As far as mounting the C8, I just ordered a set of ADM radius blocks and a long Vixen rail. Next week I am going to my friends machine shop and will be making an adapter plate to put a Vixen dovetail jaw on the vintage Meade 826 mount that I bought for my 6 inch reflector. It has a very nice clock drive and will be more than capable for the C8. I may also make a sliding counter-weight for the C8 if It seems to be needed for use on the GEM. I am very partial to GEMs and will for the meantime de-fork the C8 and safely store the fork mount. (I will definitely get a wedge however.)

Thus are my present plans for the C8, however I am very interested in looking into the Tuthill Isostatic mount for the C8 down the road.


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Joe Cepleur
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Re: C8 question new [Re: terraclarke]
      #6044967 - 08/25/13 10:58 AM

Gosh, Terra;

I coulda sworn you yourself said you liked smaller aperture refractors because you could more easily lift them. Maybe ya did, and I misunderstood that did not mean you used them exclusively. Certainly makes more sense to be realistic about size and weight, not aperture. And that is where the C8, like you, rocks!

But, getting back to the OP's original question, you are an experienced observer with preferences honed over many years. For a newcomer, I say, "Begin by using what you have as it is," especially when that scope is a vintage C8!

I've never deforked a C8, but I've heard, and hope you have, too, that it is easy to scratch the tube against the screws attaching it to the forks if you don't something exactly right. Maybe we should start a new thread for that.


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orion61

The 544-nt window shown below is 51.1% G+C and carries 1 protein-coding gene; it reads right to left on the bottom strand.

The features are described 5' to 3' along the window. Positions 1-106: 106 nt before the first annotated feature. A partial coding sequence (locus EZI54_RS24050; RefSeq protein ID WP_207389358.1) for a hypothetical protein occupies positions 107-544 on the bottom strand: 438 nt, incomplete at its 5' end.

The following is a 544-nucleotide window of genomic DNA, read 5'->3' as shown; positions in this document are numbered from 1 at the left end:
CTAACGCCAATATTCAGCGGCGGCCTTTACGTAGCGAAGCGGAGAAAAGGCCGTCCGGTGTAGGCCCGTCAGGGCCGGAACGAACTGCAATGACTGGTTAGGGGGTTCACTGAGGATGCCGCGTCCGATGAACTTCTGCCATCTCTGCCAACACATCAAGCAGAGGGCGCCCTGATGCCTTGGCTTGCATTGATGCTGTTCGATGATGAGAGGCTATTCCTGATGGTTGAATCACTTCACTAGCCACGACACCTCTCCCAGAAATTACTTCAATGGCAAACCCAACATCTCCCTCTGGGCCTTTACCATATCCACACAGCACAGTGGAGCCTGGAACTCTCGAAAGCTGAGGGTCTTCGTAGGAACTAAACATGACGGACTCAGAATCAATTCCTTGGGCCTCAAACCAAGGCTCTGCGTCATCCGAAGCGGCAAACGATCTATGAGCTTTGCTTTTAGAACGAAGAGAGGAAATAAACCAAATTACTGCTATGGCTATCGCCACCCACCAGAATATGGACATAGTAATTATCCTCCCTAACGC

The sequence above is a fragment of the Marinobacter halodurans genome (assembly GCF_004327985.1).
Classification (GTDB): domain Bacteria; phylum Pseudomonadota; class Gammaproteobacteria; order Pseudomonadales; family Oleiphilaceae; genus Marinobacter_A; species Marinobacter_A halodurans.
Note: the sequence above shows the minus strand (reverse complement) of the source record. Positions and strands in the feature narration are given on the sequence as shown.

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Re: C8 question new [Re: 5RNS]
      #6045040 - 08/25/13 11:41 AM

Quote:

I saw your number there and I'm sure I may need it eventually.Thank you. I just ordered my cord about an hour ago. Now the waiting game begins.



Another accy you need to look into is a Celestron F6.3 Focal reducer and field Flattener.
It does 3 important things, reduces the magnification so finding Deep Space objects is easier thats one.
I dramatically reduces the field curve in the F10 SCT, thats 2
Also seals the tube from dust.3
Oh yes it drastically reduces exposure time for Prime focus Astro photography!
Try and find the original Made in Japan version. I like them better, don't know if the coatings are better, or if they are better optically. I could see a slight difference in sharpness between the 2 I had. I kept the MIJ and sold the other one..


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orion61

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Re: C8 question new [Re: Joe Cepleur]
      #6045047 - 08/25/13 11:46 AM

My C8 and Meade 7" Mak are getting the most use out of my Stable of scopes. It has to be a pretty good Night of "seeing"
for my C14 to really show off, And you think that Meade 12" is heavy, try the C14 Compustar. It is close to 190 lbs total
WOW.. BUT when the seeing is right Holy Smoke does it Rock!
Later Dudes and Dudettes.


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tim53
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Re: C8 question new [Re: Joe Cepleur]
      #6045066 - 08/25/13 12:01 PM

Quote:

Gosh, Terra;

I coulda sworn you yourself said you liked smaller aperture refractors because you could more easily lift them. Maybe ya did, and I misunderstood that did not mean you used them exclusively. Certainly makes more sense to be realistic about size and weight, not aperture. And that is where the C8, like you, rocks!